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Kernel API

The dynaml.kernels package has a highly developed API for creating kernel functions for machine learning applications. Here we give the user an in-depth introduction to its capabilities.


kernel

Positive definite functions or positive type functions occupy an important place in various areas of mathematics, from the construction of covariances of random variables to quantifying distance measures in Hilbert spaces. Symmetric positive type functions defined on the cartesian product of a set with itself K: \mathcal{X} \times \mathcal{X} \rightarrow \mathbb{R} are also known as kernel functions in machine learning. They are applied extensively in problems such as.

  1. Model non-linear behavior in SVM models: SVM and LSSVM
  2. Quantify covariance between input patterns: Gaussian Processes
  3. Represent degree of 'closeness' or affinity in unsupervised learning: Kernel Spectral Clustering

For an in depth review of the various applications of kernels in the machine learning domain, refer to Scholkopf et. al

Nomenclature

In the machine learning community the words kernel and covariance function are used interchangeably.

Kernel API

The kernel class hierarchy all stems from a simple trait shown here.

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trait Kernel[T, V] {
  def evaluate(x: T, y: T): V
}

This outlines only one key feature for kernel functions i.e. their evaluation functional which takes two inputs from \mathcal{X} and yields a scalar value.

Kernel vs CovarianceFunction


For practical purposes, the Kernel[T, V] trait does not have enough functionality for usage in varied models like Gaussian Processes, Student's T Processes, LS-SVM etc.

For this reason there is the CovarianceFunction[T, V, M] abstract class. It contains methods to construct kernel matrices, keep track of hyper-parameter assignments among other things.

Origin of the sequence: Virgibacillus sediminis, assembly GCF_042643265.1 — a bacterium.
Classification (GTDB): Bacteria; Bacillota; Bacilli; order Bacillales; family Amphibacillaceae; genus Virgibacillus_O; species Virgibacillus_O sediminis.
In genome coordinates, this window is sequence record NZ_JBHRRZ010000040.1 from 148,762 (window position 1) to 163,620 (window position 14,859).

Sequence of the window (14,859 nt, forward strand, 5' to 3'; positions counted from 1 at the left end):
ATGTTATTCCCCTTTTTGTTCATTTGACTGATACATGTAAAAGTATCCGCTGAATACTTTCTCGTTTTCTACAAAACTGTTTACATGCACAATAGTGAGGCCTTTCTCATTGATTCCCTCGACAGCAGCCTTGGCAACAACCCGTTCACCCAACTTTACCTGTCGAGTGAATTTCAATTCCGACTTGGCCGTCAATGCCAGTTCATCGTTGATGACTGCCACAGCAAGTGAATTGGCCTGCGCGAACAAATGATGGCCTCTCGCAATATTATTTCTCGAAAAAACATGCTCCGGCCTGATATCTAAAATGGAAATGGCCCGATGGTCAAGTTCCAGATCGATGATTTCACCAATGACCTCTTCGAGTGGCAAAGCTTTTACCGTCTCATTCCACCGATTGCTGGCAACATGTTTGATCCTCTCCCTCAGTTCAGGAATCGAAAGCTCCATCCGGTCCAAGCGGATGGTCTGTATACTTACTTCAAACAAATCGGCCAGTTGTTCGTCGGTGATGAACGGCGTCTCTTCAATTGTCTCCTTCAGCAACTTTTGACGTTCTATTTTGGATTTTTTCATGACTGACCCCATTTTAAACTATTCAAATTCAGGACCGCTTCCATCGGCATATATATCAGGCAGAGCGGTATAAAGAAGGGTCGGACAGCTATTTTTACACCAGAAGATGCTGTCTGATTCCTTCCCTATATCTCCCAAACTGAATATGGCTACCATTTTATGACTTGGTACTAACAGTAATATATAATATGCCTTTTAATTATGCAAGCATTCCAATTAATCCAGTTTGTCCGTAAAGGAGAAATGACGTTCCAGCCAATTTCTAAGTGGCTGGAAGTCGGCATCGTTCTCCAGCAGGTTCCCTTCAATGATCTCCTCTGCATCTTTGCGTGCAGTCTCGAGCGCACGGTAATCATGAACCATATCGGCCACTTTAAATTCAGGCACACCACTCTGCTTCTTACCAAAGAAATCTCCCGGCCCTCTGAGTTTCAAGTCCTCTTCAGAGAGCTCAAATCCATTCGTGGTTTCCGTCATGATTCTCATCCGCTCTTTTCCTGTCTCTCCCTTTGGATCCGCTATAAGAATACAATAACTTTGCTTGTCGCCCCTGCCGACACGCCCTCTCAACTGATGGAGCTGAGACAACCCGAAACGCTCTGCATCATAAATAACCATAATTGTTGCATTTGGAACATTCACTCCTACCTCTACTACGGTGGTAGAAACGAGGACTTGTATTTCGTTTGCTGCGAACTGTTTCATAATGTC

Creating arbitrary kernel functions

Apart from off the shelf kernel functions, it is also possible to create custom kernels on the fly by using the CovarianceFunction object.

Constructing kernels via feature maps

It is known from Mercer's theorem that any valid kernel function must be decomposable as a dot product between certain basis function representation of the inputs. This translates mathematically into.

\begin{align} & K(\mathbf{x}, \mathbf{y}) = \varphi^{T}(\mathbf{x}) . \varphi(\mathbf{y}) \\ & \varphi(.): \mathcal{X} \rightarrow \mathbb{R}^n \end{align}

The function \varphi(.) is some higher (possibly infinite) dimensional representation of the input features of a data point. Note that the input space \mathcal{X} could be any of the following (but not limited to).

  • The space of all connection graphs with specific number of nodes.

  • A multi-dimensional vector.

  • The space of all character sequences (binary or otherwise) up to a certain length.

  • The set of all integer tuples e.g. (1,2), (6,10), \cdots

We can use any function from some domain \mathcal{X} yielding a DenseVector[Double] to define a particular inner product/kernel function.

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// First create a function mapping from some input space to
// Breeze dense vectors.

val mapFunc = (vec: DenseVector[Double]) => {
    val mat = vec * vec.t
    mat.toDenseVector
}

val kernel = CovarianceFunction(mapFunc)

Feature map kernels

Covariance functions constructed using feature mappings as shown above return a special object; an instance of the FeatureMapCovariance[T, DenseVector[Double]] class. In the section on composite kernels we will see why this is important.

Constructing kernels via direct evaluation

Instead of defining a feature representation like \varphi(.) as in the section above, you can also directly define the evaluation expression of the kernel.

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// Create the expression for the required kernel.
val mapFunc =
(state: Map[String, Double]) =>
  (x: DenseVector[Double], y: DenseVector[Double]) => {
       state("alpha")*(x dot y) + state("intercept")
  }

//Creates kernel with two hyper-parameters: alpha and intercept
val kernel = CovarianceFunction(mapFunc)(
  Map("alpha" -> 1.5, "intercept" -> 0.01)
)

Creating Composite Kernels

Algebraic Operations